The Windham Southeast School District Board will hold a Public Information Meeting on the Proposed FY ’21 Budget at 6:00 p.m. on Tuesday, March 10, 2020 in the Brattleboro Area Middle School’s Multi-Purpose Room, 109 Sunny Acres, Brattleboro. (Note: Childcare will be provided)
The Windham Southeast School District Communications Council will meet at 12:00 Noon on Thursday, October 17 at the Brooks Memorial Library, 224 Main Street, Brattleboro.
At a time when the Windham Southeast Supervisory Union grows more diverse in its student population and educators clamor for tools to engender relevant cultural inclusion and equity, the WSESU School Board has proposed to cut Mikeala Simm’s position as Director of Diversity, Equity, and Social Justice. The proposal to cut her position was just announced today before the upcoming board meeting tonight. Let come out in force this evening at the Windham Regional Career Center Conference room at 6:30 p.m.
The Brattleboro Selectboard decided to revise their proposed plastic bag ban ordinance bag thickness, increasing it from 1 mil to 2.25 mil. This came after some special demonstrations and displays were presented and comments taken.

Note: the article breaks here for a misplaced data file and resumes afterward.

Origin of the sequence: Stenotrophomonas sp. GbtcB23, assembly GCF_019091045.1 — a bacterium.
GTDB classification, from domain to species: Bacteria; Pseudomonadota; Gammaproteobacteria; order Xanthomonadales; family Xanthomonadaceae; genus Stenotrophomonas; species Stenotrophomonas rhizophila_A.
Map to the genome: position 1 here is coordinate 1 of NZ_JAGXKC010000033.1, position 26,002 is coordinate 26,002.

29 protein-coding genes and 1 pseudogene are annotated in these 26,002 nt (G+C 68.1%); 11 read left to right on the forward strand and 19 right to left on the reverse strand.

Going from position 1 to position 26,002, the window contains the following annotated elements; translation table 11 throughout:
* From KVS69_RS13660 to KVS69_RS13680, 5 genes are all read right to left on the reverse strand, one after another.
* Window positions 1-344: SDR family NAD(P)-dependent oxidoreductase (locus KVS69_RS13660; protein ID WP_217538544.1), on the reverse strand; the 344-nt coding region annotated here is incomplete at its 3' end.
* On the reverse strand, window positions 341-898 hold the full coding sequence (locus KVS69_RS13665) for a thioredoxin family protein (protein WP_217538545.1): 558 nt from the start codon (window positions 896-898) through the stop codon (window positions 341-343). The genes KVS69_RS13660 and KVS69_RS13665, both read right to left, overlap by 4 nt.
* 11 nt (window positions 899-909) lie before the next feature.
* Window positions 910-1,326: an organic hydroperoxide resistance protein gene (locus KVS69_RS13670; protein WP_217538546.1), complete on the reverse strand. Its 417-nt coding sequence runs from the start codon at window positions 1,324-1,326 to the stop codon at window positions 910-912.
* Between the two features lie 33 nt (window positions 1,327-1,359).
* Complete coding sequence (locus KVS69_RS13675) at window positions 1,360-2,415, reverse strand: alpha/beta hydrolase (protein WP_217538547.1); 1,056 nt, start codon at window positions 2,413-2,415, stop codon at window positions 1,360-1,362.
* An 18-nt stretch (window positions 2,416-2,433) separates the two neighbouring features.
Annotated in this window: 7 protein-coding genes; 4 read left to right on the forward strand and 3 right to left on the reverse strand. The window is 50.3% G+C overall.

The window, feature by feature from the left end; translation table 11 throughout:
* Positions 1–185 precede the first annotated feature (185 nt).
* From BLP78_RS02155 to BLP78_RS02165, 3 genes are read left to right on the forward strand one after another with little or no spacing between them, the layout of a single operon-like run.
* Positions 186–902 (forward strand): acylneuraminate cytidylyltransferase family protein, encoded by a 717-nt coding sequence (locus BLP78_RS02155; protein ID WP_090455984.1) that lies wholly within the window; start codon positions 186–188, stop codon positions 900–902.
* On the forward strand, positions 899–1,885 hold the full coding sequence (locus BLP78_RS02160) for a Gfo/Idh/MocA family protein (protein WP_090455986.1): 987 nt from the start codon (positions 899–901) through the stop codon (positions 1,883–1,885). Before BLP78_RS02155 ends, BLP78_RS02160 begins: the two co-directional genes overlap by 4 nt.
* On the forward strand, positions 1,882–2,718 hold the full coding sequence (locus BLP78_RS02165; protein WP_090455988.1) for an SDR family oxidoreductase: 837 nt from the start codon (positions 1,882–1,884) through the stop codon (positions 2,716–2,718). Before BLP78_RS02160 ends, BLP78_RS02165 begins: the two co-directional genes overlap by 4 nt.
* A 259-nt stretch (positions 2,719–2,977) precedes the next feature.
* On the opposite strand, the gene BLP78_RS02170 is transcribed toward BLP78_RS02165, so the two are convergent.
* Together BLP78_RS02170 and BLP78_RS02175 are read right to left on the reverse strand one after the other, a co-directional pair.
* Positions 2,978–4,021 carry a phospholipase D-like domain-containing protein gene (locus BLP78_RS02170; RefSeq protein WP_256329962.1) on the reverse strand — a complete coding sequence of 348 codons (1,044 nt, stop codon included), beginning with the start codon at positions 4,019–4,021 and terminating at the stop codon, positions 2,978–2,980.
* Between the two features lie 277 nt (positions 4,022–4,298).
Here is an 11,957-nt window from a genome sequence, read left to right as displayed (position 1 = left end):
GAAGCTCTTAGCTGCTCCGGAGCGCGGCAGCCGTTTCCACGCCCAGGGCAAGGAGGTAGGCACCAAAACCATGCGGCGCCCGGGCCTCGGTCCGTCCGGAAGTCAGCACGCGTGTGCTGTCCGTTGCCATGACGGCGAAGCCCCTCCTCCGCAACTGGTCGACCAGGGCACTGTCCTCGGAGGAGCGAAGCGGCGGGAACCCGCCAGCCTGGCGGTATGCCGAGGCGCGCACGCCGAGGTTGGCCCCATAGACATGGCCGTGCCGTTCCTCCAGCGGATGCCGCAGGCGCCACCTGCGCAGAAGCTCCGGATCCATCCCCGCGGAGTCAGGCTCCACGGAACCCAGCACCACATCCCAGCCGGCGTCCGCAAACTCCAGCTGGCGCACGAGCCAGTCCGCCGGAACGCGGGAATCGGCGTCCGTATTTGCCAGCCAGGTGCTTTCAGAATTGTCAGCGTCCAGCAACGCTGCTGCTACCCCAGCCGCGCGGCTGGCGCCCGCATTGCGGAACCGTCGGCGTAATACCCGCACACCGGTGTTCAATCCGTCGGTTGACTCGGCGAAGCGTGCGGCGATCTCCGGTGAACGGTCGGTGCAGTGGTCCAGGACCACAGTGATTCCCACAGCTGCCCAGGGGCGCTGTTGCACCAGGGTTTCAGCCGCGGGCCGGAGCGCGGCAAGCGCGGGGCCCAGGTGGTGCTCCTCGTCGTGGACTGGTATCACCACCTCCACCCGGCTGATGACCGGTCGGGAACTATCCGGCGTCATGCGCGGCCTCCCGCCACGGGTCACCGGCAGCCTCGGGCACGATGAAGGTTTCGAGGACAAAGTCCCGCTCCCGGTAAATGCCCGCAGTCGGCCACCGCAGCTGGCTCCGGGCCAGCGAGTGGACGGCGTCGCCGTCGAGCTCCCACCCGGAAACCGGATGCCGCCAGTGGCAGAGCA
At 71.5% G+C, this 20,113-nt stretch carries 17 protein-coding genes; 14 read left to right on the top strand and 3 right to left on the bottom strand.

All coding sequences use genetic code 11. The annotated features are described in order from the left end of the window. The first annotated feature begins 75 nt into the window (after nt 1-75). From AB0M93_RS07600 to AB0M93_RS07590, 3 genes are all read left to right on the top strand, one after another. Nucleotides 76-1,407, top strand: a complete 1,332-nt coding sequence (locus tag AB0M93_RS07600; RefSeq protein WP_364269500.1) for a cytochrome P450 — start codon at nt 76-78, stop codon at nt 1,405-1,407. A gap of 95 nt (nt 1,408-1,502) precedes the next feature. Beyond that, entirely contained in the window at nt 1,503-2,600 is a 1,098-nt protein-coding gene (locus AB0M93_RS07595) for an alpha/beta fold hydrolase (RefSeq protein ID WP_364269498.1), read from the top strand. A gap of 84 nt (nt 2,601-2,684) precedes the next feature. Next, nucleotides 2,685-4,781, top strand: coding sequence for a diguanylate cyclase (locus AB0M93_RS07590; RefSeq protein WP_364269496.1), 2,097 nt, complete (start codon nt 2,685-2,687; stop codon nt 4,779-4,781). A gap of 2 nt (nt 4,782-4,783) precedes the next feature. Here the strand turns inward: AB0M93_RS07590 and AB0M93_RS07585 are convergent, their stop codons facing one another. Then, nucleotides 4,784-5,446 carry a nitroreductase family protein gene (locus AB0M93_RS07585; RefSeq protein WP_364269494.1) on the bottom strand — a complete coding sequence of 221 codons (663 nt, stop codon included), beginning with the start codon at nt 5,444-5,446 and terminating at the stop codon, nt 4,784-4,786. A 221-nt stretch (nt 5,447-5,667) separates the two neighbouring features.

They also got a peek at the FY19 budget, with a review by the Town Manager that sets a course for in-depth analysis at a series of upcoming meetings. The board learned of continued steps in the realm of diversity, inclusion and equity. Groundworks received grant funds for operation of their new shelter, and results of the panhandling survey were reviewed.
Brattleboro’s Town Manager revealed the results of his summer explorations of issues of diversity, inclusion, and equity. He got generally good reviews for the summary of his report, but more than a few requested some additional specifics be included. Brattleboro seems to be in a good position to make progress over the long term, but benchmarks and budgets might help.
The pesky panhandling sign returned in a semi-uncertain form, with wording in question and sponsoring organizations and services asking for their logos to be removed. The private effort was to be a collaboration, but appears to have offended a few too many.
The board also signed a statement in support of other climate agreements being signed around the globe. (For Kate O’Connor’s sake, I’ll say here that Brattleboro has been working on climate issues for a long time, is committed to action, and will continue to be so.)
All this, and possibly more.
The energy of the Brattleboro Selectboard was spent on many issues of energy – from a demonstration of carbon use during a fuel oil purchase to appointing, oddly, multiple weighers of coal. Energy improvements were contemplated, but not firm enough to take hold quite yet.
The conversation about diversity continued, with a status report and a plan to survey experts and others in the community before jumping in with decided plans. Green Street and surrounding areas will get a new network of trails. And the board asked for an ordinance to ban single use plastic bags from retail outlets.